What role does social media play in 2020? Is it a right or a privilege? Is it a place for open discourse? Twitter and Facebook have metaphorically answered these questions by banning controversial users, participating in potentially dangerous censorship.
On Sept. 6, 2018, Twitter banned Alex Jones and his publication InfoWars from their platform for abusive behavior. Just one month before, Youtube, Apple and Spotify banned Jones and InfoWars. Jones’ abusive behavior consisted of promoting offensive conspiracy theories, like the staging of the Sandy Hook shooting.
In May of 2019, Facebook followed suit, banning Jones alongside other controversial users like Louis Farrakhan and Milo Yiannopoulos. According to The Verge, Facebook made a statement saying, “We’ve always banned individuals or organizations that promote or engage in violence and hate, regardless of ideology.”
This statement holds up given the nature of the accounts that were banned. Louis Farrakhan and Alex Jones are very different in their beliefs, but they both used social media to promote their extreme ideas.
Though it is completely within the rights of Twitter and Facebook to ban users from their platforms, it sets a dangerous precedent and brings into question the role of social media in human rights, and the role of disinformation in discourse.
It is important to define disinformation because it is all over social media, even without figures like Jones. Different than misinformation, disinformation is information that is deliberately false, with the intention of misleading readers.
It seems like a good idea to get rid of all disinformation on social media, but it is not that easy. It can be hard to verify the content of posts, and individuals often have a different recollection of events. Additionally, it is important for users of social media to learn to be skeptical. In this way, Alex Jones offers an opportunity for people to identify disinformation and become more aware of its existence.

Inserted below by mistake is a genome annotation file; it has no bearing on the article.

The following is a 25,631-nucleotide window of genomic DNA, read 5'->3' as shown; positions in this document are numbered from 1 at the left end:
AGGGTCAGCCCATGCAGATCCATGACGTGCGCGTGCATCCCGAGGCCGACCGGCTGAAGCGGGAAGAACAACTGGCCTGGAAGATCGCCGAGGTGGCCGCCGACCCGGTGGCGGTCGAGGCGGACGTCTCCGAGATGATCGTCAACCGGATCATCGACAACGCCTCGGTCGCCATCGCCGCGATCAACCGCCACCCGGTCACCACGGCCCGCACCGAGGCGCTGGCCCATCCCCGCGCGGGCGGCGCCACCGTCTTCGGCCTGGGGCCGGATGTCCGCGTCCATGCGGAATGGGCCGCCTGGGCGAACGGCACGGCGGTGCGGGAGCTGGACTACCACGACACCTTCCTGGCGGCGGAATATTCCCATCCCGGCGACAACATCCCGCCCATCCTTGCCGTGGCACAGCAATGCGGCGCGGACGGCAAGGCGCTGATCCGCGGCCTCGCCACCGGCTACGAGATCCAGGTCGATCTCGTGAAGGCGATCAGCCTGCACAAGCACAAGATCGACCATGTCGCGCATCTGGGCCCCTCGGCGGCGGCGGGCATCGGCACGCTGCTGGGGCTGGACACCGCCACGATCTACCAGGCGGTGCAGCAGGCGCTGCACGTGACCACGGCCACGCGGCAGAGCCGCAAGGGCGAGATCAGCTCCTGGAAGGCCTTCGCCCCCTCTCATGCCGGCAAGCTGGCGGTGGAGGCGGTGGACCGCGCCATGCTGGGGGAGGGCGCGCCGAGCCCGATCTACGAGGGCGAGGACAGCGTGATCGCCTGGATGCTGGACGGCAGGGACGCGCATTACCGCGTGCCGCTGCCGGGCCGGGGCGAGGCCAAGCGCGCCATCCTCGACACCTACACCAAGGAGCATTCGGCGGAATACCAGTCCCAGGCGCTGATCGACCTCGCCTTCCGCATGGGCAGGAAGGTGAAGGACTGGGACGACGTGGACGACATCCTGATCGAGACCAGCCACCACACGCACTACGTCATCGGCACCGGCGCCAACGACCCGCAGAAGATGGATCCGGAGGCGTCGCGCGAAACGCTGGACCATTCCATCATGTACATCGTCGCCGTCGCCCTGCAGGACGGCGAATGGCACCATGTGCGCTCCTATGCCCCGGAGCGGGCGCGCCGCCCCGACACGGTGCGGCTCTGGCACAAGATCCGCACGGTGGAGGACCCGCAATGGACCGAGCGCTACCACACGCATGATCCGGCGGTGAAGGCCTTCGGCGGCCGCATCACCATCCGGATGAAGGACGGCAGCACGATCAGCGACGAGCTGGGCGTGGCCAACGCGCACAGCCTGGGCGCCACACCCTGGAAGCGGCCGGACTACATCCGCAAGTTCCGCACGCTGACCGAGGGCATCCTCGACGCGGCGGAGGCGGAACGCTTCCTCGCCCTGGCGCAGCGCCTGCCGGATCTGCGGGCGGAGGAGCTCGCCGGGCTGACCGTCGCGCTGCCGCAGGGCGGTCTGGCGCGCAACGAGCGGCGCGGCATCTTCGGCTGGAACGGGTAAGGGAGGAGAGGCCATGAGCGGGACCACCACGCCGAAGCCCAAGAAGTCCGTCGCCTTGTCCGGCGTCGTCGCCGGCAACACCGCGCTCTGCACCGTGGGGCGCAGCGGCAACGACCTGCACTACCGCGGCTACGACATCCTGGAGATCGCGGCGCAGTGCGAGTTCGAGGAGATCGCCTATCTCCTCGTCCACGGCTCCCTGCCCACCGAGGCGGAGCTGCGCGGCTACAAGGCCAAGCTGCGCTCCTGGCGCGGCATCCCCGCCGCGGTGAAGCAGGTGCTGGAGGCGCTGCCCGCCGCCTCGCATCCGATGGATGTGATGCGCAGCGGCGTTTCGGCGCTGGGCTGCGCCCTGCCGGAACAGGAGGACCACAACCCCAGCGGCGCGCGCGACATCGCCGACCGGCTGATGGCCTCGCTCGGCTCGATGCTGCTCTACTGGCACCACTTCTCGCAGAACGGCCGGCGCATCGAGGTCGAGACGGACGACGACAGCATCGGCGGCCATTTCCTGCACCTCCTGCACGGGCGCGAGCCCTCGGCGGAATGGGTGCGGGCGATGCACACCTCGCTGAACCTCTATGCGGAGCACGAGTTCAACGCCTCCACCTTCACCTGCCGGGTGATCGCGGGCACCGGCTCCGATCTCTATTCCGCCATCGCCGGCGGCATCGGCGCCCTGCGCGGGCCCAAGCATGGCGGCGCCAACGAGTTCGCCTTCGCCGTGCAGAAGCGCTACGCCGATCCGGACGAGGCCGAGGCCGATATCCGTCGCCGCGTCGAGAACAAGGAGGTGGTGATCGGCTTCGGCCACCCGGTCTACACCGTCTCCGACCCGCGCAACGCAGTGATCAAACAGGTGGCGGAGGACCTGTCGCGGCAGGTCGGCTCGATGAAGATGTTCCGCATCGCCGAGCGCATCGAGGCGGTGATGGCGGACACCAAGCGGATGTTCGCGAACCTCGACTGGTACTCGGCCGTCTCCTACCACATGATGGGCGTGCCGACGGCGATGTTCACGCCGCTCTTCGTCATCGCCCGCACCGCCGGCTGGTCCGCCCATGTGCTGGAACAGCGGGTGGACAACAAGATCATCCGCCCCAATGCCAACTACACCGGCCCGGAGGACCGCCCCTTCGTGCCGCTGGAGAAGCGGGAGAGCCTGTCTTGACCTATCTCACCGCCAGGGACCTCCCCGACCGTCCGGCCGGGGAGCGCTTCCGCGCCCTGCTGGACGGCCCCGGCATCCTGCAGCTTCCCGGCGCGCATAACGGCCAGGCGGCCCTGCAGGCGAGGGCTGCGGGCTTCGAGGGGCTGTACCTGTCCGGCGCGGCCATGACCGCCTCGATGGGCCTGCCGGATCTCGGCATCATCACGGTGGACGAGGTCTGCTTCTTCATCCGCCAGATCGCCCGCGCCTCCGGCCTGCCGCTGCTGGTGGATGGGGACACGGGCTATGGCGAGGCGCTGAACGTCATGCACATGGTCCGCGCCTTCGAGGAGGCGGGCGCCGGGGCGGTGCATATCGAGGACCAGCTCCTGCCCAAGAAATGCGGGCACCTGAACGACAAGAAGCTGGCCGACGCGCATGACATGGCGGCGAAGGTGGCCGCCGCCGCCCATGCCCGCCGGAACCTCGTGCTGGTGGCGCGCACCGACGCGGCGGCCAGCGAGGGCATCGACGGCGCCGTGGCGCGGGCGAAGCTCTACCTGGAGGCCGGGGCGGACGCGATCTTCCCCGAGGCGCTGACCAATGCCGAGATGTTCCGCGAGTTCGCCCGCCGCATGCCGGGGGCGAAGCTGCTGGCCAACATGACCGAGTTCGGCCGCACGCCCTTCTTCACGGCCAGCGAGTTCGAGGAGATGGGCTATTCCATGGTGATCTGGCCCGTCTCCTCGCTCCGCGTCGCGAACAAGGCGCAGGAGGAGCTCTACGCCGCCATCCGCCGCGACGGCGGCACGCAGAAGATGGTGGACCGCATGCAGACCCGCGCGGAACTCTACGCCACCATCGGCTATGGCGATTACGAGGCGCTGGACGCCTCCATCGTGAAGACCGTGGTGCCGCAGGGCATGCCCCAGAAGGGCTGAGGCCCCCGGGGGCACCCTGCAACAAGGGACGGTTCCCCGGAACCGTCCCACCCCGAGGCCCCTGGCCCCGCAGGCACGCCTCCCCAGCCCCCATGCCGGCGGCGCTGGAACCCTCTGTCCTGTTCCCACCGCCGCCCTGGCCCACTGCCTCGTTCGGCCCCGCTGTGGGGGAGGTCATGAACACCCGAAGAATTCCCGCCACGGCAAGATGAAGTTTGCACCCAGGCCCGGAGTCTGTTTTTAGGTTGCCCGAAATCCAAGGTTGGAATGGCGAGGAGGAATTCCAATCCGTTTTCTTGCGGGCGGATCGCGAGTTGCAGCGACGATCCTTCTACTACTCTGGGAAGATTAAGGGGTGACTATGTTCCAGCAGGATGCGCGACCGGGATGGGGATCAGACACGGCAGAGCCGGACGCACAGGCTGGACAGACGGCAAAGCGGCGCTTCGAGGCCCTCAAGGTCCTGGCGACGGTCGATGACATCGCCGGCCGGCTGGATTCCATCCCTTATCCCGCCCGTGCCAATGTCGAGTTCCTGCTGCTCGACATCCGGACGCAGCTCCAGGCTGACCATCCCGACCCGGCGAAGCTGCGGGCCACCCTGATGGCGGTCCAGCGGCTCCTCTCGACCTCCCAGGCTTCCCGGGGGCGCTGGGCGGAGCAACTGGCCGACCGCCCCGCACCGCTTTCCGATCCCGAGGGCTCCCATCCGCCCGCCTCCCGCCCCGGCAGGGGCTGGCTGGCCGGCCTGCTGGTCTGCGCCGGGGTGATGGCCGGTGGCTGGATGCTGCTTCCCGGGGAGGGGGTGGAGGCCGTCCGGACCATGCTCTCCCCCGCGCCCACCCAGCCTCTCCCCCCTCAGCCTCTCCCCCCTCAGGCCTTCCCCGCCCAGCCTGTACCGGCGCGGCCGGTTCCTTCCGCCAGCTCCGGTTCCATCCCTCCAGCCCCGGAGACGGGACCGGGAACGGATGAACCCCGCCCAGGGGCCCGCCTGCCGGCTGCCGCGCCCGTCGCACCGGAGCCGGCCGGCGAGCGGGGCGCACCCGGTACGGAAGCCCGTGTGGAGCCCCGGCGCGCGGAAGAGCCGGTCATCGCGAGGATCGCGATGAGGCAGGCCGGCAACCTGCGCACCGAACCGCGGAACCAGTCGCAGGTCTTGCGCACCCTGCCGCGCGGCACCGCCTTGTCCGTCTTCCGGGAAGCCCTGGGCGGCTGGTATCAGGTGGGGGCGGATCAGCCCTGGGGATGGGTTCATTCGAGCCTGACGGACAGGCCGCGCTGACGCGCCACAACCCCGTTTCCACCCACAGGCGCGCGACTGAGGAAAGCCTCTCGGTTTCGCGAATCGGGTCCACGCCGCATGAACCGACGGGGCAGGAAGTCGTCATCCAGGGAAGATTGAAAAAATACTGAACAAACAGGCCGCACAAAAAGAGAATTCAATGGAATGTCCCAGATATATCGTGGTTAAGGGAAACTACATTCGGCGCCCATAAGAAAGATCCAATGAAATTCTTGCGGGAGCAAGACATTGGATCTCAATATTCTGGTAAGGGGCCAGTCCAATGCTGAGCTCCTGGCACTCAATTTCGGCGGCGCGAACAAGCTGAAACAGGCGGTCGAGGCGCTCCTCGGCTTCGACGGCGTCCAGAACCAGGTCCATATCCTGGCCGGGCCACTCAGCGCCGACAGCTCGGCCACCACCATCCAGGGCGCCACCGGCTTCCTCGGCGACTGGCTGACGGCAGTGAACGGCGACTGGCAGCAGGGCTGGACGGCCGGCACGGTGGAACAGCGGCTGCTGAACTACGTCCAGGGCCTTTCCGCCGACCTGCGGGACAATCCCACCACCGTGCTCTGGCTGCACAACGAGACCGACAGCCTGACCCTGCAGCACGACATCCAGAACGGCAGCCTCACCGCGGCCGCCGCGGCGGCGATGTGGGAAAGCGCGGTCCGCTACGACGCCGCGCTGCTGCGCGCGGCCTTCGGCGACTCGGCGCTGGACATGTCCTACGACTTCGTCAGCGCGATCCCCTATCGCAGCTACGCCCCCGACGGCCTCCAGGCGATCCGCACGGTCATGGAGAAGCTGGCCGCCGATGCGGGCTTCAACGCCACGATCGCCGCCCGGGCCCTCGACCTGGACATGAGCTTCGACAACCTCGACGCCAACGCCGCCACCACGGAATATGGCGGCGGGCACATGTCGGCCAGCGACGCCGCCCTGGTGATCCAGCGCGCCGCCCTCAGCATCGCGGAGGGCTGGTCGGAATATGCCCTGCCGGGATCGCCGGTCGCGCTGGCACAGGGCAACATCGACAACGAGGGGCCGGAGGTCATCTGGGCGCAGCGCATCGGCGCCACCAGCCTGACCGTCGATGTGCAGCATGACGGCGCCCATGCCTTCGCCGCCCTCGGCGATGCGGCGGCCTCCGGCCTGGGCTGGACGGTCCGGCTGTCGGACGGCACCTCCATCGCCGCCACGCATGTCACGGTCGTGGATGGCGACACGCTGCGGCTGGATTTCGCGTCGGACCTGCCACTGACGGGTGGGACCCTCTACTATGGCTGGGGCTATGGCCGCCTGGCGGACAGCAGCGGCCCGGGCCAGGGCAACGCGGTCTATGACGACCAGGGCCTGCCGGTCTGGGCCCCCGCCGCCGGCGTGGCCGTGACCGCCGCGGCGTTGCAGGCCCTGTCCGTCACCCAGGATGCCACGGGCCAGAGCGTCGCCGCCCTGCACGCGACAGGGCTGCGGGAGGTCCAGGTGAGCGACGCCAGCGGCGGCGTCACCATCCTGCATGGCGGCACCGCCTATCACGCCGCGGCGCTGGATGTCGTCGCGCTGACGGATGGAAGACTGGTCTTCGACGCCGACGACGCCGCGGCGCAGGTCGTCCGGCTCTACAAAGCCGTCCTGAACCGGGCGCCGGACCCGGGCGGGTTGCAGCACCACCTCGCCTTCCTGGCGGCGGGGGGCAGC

Facebook and Twitter are platforms designed for individuals to express their opinion and engage in discourses with others. Censoring content like InfoWars works directly in opposition to this principle and may lead to censorship of less incendiary profiles.
When Louis Farrakhan tweets, “I’m not an anti-Semite. I’m anti-Termite” or when Alex Jones says on his show, “Obama is hardcore Wahhabist; he is al-Qaeda” is it right to censor them? I strongly oppose the perspectives of both of these figures and I see how their words can cause serious pain, but I believe that without taking these ideas on directly, they will not go away.
Facebook and Twitter have every right to remove this kind of content, but pushing extremists onto their own platform means that those who encounter their content will do so in an echo chamber where other perspectives are not present.
The beauty of social media is that when Jones tweets something volatile, anyone with a Twitter account can respond with what they think. This allows users to see multiple sides of an issue.
It makes sense that Facebook and Twitter want their platforms to be a safe space for everyone, but censorship is never a good thing.